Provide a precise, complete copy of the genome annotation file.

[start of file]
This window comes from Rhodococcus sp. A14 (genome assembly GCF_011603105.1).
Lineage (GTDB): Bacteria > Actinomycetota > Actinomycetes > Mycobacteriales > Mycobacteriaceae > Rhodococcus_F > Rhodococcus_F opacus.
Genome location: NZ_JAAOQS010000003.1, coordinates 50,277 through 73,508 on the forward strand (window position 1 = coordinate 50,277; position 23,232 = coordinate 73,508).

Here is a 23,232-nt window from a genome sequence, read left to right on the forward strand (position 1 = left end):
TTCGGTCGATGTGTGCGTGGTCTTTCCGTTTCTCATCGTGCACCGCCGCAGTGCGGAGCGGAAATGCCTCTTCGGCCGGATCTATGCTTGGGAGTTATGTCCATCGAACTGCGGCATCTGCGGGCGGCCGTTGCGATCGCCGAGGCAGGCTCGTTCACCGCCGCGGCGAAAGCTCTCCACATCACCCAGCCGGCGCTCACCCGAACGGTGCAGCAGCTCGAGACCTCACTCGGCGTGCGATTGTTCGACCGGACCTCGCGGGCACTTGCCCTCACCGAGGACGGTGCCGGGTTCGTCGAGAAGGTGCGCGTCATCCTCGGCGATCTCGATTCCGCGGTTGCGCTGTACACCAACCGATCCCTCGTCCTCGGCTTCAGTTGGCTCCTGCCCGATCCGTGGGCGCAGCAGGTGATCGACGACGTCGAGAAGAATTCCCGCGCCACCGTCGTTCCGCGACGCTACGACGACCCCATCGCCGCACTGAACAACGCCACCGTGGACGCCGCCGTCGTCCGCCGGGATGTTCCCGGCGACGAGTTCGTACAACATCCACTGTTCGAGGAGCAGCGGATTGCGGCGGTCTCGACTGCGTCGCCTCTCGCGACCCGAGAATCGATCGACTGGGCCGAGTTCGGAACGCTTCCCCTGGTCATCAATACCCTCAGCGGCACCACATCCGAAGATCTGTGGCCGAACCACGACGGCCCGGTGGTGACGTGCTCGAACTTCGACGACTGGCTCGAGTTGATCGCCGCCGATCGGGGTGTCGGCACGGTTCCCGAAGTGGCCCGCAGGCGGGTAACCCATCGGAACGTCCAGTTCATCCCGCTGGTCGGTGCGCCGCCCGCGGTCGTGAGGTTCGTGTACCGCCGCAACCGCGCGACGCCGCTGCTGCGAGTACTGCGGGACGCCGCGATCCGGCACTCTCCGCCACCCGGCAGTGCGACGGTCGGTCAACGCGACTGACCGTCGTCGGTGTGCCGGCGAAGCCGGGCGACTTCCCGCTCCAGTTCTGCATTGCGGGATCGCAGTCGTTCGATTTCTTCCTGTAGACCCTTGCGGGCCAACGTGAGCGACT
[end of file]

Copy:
This window comes from Rhodococcus sp. A14 (genome assembly GCF_011603105.1).
Lineage (GTDB): Bacteria > Actinomycetota > Actinomycetes > Mycobacteriales > Mycobacteriaceae > Rhodococcus_F > Rhodococcus_F opacus.
Genome location: NZ_JAAOQS010000003.1, coordinates 50,277 through 73,508 on the forward strand (window position 1 = coordinate 50,277; position 23,232 = coordinate 73,508).

Here is a 23,232-nt window from a genome sequence, read left to right on the forward strand (position 1 = left end):
TTCGGTCGATGTGTGCGTGGTCTTTCCGTTTCTCATCGTGCACCGCCGCAGTGCGGAGCGGAAATGCCTCTTCGGCCGGATCTATGCTTGGGAGTTATGTCCATCGAACTGCGGCATCTGCGGGCGGCCGTTGCGATCGCCGAGGCAGGCTCGTTCACCGCCGCGGCGAAAGCTCTCCACATCACCCAGCCGGCGCTCACCCGAACGGTGCAGCAGCTCGAGACCTCACTCGGCGTGCGATTGTTCGACCGGACCTCGCGGGCACTTGCCCTCACCGAGGACGGTGCCGGGTTCGTCGAGAAGGTGCGCGTCATCCTCGGCGATCTCGATTCCGCGGTTGCGCTGTACACCAACCGATCCCTCGTCCTCGGCTTCAGTTGGCTCCTGCCCGATCCGTGGGCGCAGCAGGTGATCGACGACGTCGAGAAGAATTCCCGCGCCACCGTCGTTCCGCGACGCTACGACGACCCCATCGCCGCACTGAACAACGCCACCGTGGACGCCGCCGTCGTCCGCCGGGATGTTCCCGGCGACGAGTTCGTACAACATCCACTGTTCGAGGAGCAGCGGATTGCGGCGGTCTCGACTGCGTCGCCTCTCGCGACCCGAGAATCGATCGACTGGGCCGAGTTCGGAACGCTTCCCCTGGTCATCAATACCCTCAGCGGCACCACATCCGAAGATCTGTGGCCGAACCACGACGGCCCGGTGGTGACGTGCTCGAACTTCGACGACTGGCTCGAGTTGATCGCCGCCGATCGGGGTGTCGGCACGGTTCCCGAAGTGGCCCGCAGGCGGGTAACCCATCGGAACGTCCAGTTCATCCCGCTGGTCGGTGCGCCGCCCGCGGTCGTGAGGTTCGTGTACCGCCGCAACCGCGCGACGCCGCTGCTGCGAGTACTGCGGGACGCCGCGATCCGGCACTCTCCGCCACCCGGCAGTGCGACGGTCGGTCAACGCGACTGACCGTCGTCGGTGTGCCGGCGAAGCCGGGCGACTTCCCGCTCCAGTTCTGCATTGCGGGATCGCAGTCGTTCGATTTCTTCCTGTAGACCCTTGCGGGCCAACGTGAGCGACT